Jewish souvenirs in Trani, Italy

Jewish souvenirs in Trani, Italy

JEWISH HERITAGE EUROPE



Check out the rich resources on www.jewish-heritage-europe.eu -- an online clearing house for news and information on Jewish heritage that I coordinate as a project of the Rothschild Foundation Europe




Saturday, August 29, 2009

Romania/Hungary -- Getting Ready to Go to Radauti

Dohany St. Synagogue. Photo (c) Ruth Ellen Gruber

By Ruth Ellen Gruber

I’m in Budapest this weekend, getting ready to head off to Radauti, Romania (the ancestral village on my father's side of the family) on Sept. 1 to carry out the photographic documentation for my (Candle)sticks on Stone project on representing the woman in Jewish tombstone art.

The annual Summer Jewish Culture Festival in Budapest starts tomorrow, and I hope I can catch some of the events. There will be celebrations for the 150th anniversary of the Dohany St. synagogue on Sept. 6, but I wont be able to attend because of the Romania trip. (They also are not listed, somehow, as part of the Festival...)

I also just found out that there will be some sort of ceremony marking the 100th anniversary of the synagogue on Dozsa Gyorgy avenue -- designed by my hero, Lipot Baumhorn, built in 1908 and long used as a sports/fencing hall. But I so far have not been able to find out details...

A major part of the "Candlesticks" project is a photo documentation of the stones in the Radauti Jewish cemetery. (Alas, my good camera has broken, so I have to scramble to find a replacement...)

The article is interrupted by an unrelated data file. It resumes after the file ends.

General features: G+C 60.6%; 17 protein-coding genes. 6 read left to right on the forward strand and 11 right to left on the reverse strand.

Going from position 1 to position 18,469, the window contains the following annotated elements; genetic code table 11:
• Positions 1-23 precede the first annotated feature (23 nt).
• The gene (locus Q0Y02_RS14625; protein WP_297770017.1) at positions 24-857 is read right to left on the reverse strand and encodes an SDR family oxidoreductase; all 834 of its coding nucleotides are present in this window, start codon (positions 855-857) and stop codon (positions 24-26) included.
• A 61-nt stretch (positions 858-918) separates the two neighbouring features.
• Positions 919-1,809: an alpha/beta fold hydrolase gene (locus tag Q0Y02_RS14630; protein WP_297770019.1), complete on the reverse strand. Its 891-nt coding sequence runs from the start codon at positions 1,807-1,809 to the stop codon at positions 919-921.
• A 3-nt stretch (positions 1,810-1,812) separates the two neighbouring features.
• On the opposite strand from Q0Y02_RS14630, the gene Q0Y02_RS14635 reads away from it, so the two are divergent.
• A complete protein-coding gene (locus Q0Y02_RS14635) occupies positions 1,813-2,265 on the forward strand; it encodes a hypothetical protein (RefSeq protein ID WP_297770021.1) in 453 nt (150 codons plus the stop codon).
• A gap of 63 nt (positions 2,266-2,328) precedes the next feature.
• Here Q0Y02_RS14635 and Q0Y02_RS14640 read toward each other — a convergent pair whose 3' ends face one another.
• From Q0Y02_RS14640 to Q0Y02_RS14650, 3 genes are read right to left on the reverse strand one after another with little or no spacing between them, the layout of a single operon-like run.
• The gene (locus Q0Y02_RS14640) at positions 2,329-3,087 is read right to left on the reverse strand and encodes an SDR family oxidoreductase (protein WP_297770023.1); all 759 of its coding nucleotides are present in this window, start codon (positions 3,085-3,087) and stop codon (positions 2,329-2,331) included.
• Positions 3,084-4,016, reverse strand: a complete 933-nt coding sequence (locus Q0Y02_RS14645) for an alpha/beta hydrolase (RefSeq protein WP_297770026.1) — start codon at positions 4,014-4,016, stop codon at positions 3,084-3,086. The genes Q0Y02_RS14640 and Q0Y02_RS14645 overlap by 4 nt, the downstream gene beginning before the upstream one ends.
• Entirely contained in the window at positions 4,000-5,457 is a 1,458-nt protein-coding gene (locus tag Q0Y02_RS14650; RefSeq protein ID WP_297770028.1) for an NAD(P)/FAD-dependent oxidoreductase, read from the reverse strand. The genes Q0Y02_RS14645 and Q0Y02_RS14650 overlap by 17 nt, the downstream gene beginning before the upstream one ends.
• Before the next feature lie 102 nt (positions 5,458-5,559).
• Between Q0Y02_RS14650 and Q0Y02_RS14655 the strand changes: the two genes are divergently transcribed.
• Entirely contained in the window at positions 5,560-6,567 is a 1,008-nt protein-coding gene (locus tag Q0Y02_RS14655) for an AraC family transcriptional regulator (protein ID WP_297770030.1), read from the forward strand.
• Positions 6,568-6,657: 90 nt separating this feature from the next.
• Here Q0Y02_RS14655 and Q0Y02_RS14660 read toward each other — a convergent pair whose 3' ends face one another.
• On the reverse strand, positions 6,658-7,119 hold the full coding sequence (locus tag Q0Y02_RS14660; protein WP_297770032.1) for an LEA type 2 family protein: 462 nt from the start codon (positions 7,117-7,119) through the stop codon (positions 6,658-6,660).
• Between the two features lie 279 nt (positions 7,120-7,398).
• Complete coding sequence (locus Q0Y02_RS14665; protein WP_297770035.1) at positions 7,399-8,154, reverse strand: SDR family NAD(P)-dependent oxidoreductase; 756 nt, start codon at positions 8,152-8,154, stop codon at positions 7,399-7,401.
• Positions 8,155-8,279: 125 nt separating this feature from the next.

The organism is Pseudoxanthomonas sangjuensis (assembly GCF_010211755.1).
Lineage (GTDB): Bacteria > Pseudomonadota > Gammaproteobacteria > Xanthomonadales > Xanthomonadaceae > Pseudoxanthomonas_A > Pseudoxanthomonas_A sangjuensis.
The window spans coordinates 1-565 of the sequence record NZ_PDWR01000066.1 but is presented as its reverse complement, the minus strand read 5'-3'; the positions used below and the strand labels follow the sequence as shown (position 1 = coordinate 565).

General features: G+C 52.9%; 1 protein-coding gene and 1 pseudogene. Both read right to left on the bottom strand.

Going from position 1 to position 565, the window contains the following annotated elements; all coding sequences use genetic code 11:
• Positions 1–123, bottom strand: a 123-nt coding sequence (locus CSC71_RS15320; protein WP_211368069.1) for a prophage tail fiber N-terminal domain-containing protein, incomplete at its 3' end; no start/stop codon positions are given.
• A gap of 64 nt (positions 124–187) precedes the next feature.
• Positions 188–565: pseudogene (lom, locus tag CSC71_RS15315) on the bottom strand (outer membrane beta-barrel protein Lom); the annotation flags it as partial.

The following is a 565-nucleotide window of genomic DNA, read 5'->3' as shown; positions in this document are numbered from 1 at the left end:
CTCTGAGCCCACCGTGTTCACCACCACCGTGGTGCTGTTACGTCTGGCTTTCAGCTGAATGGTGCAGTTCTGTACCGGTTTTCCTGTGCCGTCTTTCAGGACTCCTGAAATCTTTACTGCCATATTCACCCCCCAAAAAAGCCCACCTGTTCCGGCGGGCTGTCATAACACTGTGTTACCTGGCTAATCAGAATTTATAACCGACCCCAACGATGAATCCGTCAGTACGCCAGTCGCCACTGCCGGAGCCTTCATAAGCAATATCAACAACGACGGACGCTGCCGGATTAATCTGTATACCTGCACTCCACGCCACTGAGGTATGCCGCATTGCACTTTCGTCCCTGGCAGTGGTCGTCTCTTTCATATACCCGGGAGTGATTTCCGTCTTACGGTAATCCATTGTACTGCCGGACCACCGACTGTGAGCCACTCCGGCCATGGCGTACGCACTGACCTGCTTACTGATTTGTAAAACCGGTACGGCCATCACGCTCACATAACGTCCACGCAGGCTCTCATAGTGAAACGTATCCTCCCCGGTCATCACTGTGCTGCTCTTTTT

As I wrote for the web site I have set up for the project:

In Jewish tradition, Sabbath candles are a common, and potent, symbol on women’s tombs. That is because lighting the Sabbath candles is one of the three so-called “women’s commandments” carried out by female Jews: these also include observing the laws of Niddah separating men from women during their menstrual periods, and that of Challah, or burning a piece of dough when making bread.

The first time I saw a Jewish woman’s tombstone bearing a representation of candles was in 1978, when for the first time I visited Radauti, the small town in the far north of Romania near where my father’s parents were born. The tombstone in question was that of my great-grandmother, Ettel Gruber, who died in 1947 and in whose honor I received my middle name. Her gravestone is a very simple slab, with a five-branched menorah topping an epitaph.